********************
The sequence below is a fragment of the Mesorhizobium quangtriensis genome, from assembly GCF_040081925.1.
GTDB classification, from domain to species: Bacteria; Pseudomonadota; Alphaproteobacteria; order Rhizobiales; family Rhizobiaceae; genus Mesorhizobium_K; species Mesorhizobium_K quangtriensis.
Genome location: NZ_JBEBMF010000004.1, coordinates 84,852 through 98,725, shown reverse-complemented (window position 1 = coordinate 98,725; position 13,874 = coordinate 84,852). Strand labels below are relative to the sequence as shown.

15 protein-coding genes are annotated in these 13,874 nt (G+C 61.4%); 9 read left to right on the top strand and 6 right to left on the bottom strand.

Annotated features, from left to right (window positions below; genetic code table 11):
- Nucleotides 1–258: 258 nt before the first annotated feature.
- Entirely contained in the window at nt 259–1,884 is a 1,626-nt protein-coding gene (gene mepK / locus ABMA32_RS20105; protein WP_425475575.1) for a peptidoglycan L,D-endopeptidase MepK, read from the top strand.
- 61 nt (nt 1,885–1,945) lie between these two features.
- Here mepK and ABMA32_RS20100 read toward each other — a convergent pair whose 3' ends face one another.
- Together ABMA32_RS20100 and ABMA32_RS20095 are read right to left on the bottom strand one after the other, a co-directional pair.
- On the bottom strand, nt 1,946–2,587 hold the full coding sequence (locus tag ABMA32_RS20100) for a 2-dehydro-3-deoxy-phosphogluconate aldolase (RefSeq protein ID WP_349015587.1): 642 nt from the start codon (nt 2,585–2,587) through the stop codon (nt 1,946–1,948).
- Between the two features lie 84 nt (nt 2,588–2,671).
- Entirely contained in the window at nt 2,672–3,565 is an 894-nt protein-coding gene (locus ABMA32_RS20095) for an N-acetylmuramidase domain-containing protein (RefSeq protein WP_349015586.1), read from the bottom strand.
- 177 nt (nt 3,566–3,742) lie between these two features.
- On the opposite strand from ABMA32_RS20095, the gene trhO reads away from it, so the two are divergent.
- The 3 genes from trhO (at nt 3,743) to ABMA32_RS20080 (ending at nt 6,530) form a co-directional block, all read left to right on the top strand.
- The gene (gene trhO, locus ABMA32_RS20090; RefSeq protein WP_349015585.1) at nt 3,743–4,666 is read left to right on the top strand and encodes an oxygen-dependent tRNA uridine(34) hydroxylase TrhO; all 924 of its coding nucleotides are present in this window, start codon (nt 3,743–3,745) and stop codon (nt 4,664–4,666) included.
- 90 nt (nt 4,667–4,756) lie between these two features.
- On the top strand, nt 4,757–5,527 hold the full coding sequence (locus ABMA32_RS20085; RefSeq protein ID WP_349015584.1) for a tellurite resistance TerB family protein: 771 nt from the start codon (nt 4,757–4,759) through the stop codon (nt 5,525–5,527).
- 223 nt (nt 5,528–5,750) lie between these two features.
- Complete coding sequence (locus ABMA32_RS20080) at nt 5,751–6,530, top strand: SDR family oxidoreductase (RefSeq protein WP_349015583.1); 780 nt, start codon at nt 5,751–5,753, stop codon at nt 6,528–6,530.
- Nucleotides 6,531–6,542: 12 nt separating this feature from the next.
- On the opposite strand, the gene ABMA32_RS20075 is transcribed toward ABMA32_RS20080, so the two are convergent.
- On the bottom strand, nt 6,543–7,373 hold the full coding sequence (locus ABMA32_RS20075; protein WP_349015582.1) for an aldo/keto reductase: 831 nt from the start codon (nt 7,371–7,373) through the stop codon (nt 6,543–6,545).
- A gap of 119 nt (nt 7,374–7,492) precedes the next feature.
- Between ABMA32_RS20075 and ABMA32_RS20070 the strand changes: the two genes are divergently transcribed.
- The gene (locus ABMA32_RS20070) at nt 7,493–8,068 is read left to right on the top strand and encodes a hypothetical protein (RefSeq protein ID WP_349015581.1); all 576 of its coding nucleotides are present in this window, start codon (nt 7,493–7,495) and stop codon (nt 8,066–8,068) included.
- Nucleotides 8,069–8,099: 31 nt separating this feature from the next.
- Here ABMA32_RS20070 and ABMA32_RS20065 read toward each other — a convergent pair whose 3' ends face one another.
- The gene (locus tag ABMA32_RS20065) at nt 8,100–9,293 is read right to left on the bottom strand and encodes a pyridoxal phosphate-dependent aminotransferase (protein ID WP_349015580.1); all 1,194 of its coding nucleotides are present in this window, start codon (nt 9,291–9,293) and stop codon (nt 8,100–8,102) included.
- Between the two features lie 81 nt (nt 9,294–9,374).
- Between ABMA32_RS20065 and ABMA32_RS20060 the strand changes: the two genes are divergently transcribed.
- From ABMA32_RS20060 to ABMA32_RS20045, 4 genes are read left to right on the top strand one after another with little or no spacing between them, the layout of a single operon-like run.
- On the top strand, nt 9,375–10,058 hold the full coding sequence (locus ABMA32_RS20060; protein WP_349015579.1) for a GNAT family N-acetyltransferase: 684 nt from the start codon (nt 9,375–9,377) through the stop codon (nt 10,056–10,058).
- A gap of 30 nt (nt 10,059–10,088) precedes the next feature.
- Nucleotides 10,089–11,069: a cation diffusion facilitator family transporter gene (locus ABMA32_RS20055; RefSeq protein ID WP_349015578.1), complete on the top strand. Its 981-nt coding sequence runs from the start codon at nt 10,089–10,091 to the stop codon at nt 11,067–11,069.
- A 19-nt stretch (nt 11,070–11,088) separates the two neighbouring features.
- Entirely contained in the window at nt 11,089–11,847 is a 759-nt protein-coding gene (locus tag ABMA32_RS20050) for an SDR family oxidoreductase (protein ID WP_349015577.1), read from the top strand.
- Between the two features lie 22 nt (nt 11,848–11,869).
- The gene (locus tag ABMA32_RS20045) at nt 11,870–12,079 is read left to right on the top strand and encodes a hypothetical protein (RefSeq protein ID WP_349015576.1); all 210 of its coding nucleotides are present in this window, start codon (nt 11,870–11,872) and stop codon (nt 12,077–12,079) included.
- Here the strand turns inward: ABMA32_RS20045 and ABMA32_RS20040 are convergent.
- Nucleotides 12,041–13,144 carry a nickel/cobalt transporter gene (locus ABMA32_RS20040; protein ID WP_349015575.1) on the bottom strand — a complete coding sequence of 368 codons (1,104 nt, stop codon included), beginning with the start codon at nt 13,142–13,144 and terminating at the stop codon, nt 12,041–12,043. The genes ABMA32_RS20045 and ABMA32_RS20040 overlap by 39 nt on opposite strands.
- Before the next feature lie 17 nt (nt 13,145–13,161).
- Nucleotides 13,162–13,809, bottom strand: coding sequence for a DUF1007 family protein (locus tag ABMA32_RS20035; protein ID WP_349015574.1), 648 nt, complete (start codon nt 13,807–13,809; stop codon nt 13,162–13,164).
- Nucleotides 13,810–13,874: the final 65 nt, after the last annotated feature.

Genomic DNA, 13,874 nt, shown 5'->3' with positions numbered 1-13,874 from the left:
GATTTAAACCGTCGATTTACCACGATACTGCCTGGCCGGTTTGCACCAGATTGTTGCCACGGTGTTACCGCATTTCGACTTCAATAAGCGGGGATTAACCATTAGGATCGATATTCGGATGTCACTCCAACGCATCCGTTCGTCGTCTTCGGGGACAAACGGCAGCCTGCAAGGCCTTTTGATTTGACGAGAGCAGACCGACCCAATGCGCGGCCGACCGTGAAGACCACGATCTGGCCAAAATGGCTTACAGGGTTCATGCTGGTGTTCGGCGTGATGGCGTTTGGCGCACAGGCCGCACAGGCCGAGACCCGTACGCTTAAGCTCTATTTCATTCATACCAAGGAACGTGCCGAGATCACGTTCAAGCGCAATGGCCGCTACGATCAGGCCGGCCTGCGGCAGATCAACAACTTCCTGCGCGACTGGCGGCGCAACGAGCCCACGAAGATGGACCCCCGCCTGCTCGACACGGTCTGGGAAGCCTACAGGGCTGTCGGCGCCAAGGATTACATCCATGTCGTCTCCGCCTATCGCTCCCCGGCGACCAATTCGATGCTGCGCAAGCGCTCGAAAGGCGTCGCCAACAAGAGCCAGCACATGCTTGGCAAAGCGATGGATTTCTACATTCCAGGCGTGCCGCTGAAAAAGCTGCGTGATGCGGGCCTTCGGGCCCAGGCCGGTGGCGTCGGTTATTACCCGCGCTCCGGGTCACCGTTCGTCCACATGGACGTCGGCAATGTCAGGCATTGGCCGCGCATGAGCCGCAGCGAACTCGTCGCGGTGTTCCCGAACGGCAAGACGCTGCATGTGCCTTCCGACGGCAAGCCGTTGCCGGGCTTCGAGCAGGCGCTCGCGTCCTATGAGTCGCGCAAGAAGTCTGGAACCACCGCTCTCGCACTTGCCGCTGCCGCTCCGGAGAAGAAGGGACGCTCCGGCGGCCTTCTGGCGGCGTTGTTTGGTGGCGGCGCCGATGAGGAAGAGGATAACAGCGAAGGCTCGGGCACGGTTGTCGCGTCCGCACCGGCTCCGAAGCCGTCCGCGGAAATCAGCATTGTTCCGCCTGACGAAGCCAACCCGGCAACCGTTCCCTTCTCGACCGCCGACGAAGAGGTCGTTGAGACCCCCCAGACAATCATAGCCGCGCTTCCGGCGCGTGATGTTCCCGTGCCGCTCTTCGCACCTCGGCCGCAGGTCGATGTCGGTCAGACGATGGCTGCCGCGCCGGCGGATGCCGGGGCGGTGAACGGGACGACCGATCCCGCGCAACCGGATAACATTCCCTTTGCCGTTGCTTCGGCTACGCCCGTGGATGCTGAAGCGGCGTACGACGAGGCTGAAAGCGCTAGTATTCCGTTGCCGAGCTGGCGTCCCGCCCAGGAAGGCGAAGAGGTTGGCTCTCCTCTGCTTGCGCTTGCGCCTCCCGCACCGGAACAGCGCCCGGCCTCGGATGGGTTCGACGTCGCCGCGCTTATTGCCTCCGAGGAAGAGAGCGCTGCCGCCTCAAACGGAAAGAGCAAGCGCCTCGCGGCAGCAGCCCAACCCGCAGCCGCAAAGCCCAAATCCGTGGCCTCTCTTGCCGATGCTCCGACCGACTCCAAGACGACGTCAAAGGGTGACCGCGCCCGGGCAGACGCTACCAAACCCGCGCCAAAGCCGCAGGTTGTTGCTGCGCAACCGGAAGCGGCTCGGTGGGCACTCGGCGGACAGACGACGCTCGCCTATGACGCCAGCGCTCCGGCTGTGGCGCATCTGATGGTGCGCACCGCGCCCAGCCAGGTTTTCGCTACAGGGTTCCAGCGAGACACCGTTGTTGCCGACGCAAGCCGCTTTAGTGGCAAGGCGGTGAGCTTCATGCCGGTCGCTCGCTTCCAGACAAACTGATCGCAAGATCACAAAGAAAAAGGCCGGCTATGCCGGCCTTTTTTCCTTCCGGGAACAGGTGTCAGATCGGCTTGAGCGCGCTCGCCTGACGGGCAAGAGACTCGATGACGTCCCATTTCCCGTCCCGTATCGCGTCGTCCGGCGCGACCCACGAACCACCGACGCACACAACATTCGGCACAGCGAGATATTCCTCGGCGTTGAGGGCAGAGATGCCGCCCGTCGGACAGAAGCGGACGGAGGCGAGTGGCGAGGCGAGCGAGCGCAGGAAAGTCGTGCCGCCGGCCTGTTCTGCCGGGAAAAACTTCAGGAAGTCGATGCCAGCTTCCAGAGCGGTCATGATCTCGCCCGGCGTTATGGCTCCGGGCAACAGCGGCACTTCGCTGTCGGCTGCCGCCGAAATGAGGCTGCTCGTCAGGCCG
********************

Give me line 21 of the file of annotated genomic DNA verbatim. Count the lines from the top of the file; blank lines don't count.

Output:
- Complete coding sequence (locus ABMA32_RS20080) at nt 5,751–6,530, top strand: SDR family oxidoreductase (RefSeq protein WP_349015583.1); 780 nt, start codon at nt 5,751–5,753, stop codon at nt 6,528–6,530.